According to David Dahan, industry initiatives director at the Commercial Real Estate Finance Council Europe, the organisation’s Q3 survey of members’ sentiment revealed a less dramatic change in mood than the previous survey in Q2. However, he argues that it nevertheless showed a continued improvement in how property debt professionals view conditions.
“The changes were more subtle than in Q2,” says Dahan. “But although there was no significant shift in sentiment since the last survey, we saw a stabilisation in how people feel following several quarters of fluctuation.”
The survey was conducted – between 25 June and 20 July – at a time when optimism about the rollout of covid-19 vaccines across Europe was being tempered by the spread of new strains of the illness. “When the survey was conducted, there were enough negative indicators around the Delta variant that some people might have been more reserved about the pace of recovery,” Dahan says. “There was a clear jump in optimism in Q2, but sentiment seems to have evened out a little in Q3.”
However, Dahan argues that even relatively unchanged sentiment since Q2 should be read as broadly positive momentum. He points out that the survey asks respondents how conditions have changed over the previous three months, and that the proportion of positive responses indicates that enough of the people who were significantly more optimistic in Q2 are even more optimistic in Q3.
Respondents were generally more positive about the economic environment and real estate fundamentals, Dahan explains.
In the Q1 survey, 70 percent of people thought economic conditions were worse than three months earlier.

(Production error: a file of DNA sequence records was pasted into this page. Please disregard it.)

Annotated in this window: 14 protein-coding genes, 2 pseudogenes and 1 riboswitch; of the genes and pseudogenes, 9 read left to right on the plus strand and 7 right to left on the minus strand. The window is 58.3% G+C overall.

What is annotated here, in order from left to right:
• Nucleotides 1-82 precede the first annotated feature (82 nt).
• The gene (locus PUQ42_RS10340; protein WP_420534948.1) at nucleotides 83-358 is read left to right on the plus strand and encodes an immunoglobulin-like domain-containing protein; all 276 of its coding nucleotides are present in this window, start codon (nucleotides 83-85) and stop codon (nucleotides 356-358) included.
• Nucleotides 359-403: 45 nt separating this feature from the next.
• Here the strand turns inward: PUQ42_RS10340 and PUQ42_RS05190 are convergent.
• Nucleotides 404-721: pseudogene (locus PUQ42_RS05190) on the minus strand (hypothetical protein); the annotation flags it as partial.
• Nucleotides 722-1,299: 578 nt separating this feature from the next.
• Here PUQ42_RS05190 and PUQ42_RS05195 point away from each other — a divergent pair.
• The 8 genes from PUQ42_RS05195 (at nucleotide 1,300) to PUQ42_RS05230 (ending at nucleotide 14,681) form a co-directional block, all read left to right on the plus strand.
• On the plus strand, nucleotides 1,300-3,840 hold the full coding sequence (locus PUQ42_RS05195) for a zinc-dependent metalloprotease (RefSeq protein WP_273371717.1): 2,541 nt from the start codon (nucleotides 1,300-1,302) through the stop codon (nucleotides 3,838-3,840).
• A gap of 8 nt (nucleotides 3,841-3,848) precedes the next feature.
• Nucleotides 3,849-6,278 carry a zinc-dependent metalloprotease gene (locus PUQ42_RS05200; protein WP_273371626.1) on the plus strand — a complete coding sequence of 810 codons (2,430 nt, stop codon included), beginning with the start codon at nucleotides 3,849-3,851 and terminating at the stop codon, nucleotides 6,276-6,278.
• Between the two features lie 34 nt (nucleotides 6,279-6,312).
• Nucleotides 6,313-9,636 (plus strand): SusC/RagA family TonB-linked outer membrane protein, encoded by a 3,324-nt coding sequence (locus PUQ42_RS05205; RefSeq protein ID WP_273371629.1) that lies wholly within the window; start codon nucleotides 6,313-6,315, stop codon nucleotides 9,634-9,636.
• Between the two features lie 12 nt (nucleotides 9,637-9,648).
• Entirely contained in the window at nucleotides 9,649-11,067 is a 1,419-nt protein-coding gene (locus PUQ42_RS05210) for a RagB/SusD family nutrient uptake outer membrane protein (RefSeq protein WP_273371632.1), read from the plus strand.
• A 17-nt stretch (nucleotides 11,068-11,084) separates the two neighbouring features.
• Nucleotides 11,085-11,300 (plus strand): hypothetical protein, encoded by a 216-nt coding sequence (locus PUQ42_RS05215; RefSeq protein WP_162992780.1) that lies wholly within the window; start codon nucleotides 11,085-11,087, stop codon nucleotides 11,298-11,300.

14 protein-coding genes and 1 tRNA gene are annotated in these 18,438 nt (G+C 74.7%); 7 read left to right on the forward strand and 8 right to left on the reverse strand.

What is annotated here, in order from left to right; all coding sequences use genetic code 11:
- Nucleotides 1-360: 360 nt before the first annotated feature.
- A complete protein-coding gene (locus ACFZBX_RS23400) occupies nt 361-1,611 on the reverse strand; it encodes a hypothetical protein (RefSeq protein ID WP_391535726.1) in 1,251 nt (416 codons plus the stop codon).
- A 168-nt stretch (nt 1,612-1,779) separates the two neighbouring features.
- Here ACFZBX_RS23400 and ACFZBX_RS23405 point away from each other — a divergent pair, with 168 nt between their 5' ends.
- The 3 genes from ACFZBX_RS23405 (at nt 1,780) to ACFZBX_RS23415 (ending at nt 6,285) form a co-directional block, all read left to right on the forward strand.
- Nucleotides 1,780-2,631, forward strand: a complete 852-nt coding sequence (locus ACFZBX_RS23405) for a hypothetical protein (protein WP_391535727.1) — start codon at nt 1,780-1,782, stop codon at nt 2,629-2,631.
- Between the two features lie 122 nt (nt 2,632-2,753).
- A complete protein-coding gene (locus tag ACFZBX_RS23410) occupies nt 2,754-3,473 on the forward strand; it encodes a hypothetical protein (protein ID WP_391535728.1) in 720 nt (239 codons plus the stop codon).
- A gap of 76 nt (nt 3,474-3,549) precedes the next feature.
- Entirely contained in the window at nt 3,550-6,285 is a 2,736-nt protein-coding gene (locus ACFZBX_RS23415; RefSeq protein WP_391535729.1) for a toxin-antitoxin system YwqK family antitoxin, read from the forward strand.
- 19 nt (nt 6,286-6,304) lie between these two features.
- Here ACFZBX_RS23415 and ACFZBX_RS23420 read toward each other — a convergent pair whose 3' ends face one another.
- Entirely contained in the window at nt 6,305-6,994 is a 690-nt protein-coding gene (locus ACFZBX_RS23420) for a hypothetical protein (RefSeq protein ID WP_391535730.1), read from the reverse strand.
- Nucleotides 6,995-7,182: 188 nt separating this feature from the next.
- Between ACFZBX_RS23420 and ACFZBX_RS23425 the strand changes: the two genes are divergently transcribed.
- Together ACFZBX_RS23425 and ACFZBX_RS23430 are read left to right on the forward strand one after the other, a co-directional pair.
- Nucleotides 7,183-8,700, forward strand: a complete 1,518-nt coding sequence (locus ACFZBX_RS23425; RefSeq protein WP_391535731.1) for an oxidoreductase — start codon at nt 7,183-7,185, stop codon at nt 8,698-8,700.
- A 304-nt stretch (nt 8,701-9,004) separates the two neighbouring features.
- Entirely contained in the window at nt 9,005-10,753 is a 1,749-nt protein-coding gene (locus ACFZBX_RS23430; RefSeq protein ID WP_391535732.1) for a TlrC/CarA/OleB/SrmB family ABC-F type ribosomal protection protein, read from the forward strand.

A shift was then seen in the Q2 survey, when 76 percent said economic conditions were better. “In Q3, 78 percent think economic conditions are better, so there is real momentum,” Dahan says.
He also highlights a correlation between respondents’ views on overall conditions, the volume of new business and debt availability. “Clearly, when people think about market conditions, they have a bias towards the ability to originate transactions.”
In terms of sectors, Dahan notes more positivity towards the under-fire retail market.
“While sentiment towards retail used to be highly negative, we now have 28 percent pessimistic and 21 percent optimistic,” he says. “So, there is almost equilibrium in strong feelings about the sector, albeit with the ‘no change’ response as the majority.
“We even had our first response since the survey began of someone saying they are significantly optimistic about retail.”
Sentiment towards offices did not change significantly, with Dahan noting that many finance professionals have a “watching brief” on the sector as people return to their desks after 18 months of home working. However, respondents felt better about hospitality, with 62 percent optimistic about the sector’s prospects.
CREFC Europe also polls sentiment about how far up the risk curve respondents see the most attractive risk-adjusted returns. In terms of asset type, there was a notable shift towards less core property types being viewed as offering the most interesting returns, commensurate with risk. The same was true in terms of location, with more respondents viewing less core locations as attractive drivers of risk-adjusted returns.
“On a relative basis they think the returns will be more compelling in the slightly riskier assets and locations,” Dahan says.